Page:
Carson Palmer Eliminates Little Brother Jordan in His Quest for Freedom

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Carson Palmer Eliminates Little Brother Jordan in His Quest for Freedom
CINCINNATI, OH - OCTOBER 10: Quarterbacks Carson Palmer #9 and Jordan Palmer #5 of the Cincinnati Bengals talk with a coach during a game against the Tampa Bay Buccaneers at Paul Brown Stadium on October 10, 2010 in Cincinnati, Ohio. (Photo by Jamie Sabau/Getty Images)

Maybe being a Bengals' fan is an act of cynically slow-induced suicide (seasons do have the remarkable resemblance to the famous Chinese water torture technique). Yet, with the lockout coming to an end and a freakishly bi-polar preseason, the path to reality is finally being set by one move—the end of Jordan Palmer's career.

Now, it has never been proven, but ever since that fateful day in 2007—when the Washington Redskins cut Palmer Jr. from the team, leading to an arena football season via the Arizona Rattlers and then, oddly enough, being signed in Cincinnati—rumors of his brother's unease were taking their infancy.

After Jordan's signing it was widely speculated —though never confirmed nor proven—that little Palmer's signing was more of a security blanket, fig leaf, goodwill gesture to the recent past, present and future of the team leader—big brother Carson Palmer.

It has been cited by Profootballtalk.com that big brother Carson felt that the Bengals were stringing Jordan along in order to limit little Palmer's chances of gaining another NFL opportunity. The older Palmer seems to have been trying to manipulate the situation, as well, in walking away from his contractual obligation while trying to replace himself with an opportunity for little brother.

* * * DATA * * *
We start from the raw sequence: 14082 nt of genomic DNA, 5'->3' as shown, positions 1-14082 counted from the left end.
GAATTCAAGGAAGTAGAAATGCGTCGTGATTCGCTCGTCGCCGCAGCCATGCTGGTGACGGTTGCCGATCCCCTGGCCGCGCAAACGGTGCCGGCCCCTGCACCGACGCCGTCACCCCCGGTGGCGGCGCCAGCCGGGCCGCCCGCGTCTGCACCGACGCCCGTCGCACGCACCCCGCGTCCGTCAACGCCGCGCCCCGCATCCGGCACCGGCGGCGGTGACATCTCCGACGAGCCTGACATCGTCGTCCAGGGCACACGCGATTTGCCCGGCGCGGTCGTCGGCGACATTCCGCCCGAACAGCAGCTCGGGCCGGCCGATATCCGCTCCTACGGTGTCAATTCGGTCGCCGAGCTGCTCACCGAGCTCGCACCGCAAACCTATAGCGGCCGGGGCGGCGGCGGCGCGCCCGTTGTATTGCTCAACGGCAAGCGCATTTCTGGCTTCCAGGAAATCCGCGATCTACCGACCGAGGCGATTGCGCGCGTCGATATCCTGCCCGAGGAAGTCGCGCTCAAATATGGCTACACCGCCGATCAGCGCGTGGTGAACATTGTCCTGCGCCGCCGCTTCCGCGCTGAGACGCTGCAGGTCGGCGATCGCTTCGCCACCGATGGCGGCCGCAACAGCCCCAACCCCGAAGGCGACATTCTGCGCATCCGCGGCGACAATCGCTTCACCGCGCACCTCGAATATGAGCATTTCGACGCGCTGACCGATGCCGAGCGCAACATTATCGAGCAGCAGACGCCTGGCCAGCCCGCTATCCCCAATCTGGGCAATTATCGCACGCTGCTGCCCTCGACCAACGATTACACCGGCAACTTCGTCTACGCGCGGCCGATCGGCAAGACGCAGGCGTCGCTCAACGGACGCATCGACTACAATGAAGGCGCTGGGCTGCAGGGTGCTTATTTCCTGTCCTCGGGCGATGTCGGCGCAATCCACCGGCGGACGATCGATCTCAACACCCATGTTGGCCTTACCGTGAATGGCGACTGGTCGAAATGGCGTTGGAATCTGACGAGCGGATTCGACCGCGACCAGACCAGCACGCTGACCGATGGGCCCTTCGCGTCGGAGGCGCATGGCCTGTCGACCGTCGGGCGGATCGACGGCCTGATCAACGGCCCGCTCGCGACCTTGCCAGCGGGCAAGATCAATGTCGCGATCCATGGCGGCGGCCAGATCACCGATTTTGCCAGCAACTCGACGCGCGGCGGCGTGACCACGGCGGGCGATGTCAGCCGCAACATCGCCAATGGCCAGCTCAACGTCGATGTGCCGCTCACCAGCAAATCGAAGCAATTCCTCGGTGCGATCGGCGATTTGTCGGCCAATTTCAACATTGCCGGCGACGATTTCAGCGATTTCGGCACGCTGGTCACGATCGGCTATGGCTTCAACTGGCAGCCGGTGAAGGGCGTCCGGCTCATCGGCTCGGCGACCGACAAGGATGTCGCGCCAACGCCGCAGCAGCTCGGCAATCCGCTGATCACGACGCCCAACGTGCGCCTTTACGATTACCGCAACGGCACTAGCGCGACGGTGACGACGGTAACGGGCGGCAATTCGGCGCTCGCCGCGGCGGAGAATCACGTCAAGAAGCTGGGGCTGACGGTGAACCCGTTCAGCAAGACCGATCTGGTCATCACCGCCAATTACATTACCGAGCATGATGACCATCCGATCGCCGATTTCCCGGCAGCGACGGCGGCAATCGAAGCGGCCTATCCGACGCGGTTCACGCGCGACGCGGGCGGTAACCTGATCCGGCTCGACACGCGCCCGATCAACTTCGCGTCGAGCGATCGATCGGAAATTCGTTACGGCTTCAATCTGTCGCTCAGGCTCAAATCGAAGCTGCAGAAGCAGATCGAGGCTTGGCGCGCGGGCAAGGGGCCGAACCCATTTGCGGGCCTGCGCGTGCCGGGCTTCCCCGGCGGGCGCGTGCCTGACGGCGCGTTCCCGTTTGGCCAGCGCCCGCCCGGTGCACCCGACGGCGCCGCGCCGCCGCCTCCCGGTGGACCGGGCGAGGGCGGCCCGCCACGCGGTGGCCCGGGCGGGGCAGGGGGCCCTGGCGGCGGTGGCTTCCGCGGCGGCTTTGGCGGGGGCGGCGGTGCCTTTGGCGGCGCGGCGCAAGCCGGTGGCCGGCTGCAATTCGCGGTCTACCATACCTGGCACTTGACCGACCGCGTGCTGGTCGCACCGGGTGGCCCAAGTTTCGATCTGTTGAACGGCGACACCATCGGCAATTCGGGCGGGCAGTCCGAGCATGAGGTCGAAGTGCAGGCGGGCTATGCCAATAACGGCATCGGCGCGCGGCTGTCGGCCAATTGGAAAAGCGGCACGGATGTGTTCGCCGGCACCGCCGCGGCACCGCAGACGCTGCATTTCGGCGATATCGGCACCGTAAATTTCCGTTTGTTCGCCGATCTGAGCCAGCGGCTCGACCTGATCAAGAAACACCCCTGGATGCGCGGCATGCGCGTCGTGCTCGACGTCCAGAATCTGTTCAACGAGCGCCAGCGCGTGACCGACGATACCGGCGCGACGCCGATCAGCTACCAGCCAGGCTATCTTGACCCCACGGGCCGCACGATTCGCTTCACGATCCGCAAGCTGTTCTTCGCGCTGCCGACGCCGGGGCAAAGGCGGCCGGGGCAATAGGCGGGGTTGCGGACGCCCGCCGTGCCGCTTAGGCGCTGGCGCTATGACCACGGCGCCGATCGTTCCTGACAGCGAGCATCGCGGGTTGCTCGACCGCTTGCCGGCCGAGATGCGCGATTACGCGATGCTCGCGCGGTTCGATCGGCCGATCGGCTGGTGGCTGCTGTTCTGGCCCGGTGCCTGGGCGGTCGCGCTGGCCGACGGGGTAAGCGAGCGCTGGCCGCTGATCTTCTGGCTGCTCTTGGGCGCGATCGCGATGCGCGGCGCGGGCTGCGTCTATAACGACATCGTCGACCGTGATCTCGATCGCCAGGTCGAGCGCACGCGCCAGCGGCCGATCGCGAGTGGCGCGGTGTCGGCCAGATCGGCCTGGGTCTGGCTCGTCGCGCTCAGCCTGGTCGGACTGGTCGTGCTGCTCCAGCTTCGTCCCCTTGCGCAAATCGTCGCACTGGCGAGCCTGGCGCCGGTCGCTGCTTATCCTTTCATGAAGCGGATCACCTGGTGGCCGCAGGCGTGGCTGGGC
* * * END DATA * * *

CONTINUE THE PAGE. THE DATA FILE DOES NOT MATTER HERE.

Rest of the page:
It would also seem that Jordan was not given a fair chance—such as the cryptic answer given by the Cincinnati Enquirer's Joe Reedy in his "Bengals' Blog" entry on August 20th, as follows:

Why did the Bengals sign Jordan Palmer to begin with?

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"4. Chances of Jordan Palmer making the team? Right now I would say 20-percent because I think it will be a political move more than one based on ability."

Yet, let's offer another angle, the one that says Jordan simply was not an NFL-caliber quarterback.

At Texas-El Paso (a.k.a. UTEP) Jordan did put up a few positive top 30 all-time NCAA numbers, however, one negative stands out starkly—career interceptions. Jordan is second all-time for most career interceptions at 64. Jordan made no impression on Washington, which is famous for quarterback issues since the Dan Snyder era started (i.e. accepting or fostering mediocrity) and not even a whisper while playing Arena football.

So, what is the logical conclusion that Jordan was signed in Cincinnati? Answer—security blanket for big brother Carson. This move was to keep the star happy and reunite big bro with little bro. Jordan had enough to keep the appearance of a backup quarterback, but his skills and lack of presence was self-evident each time little Palmer had the opportunity.

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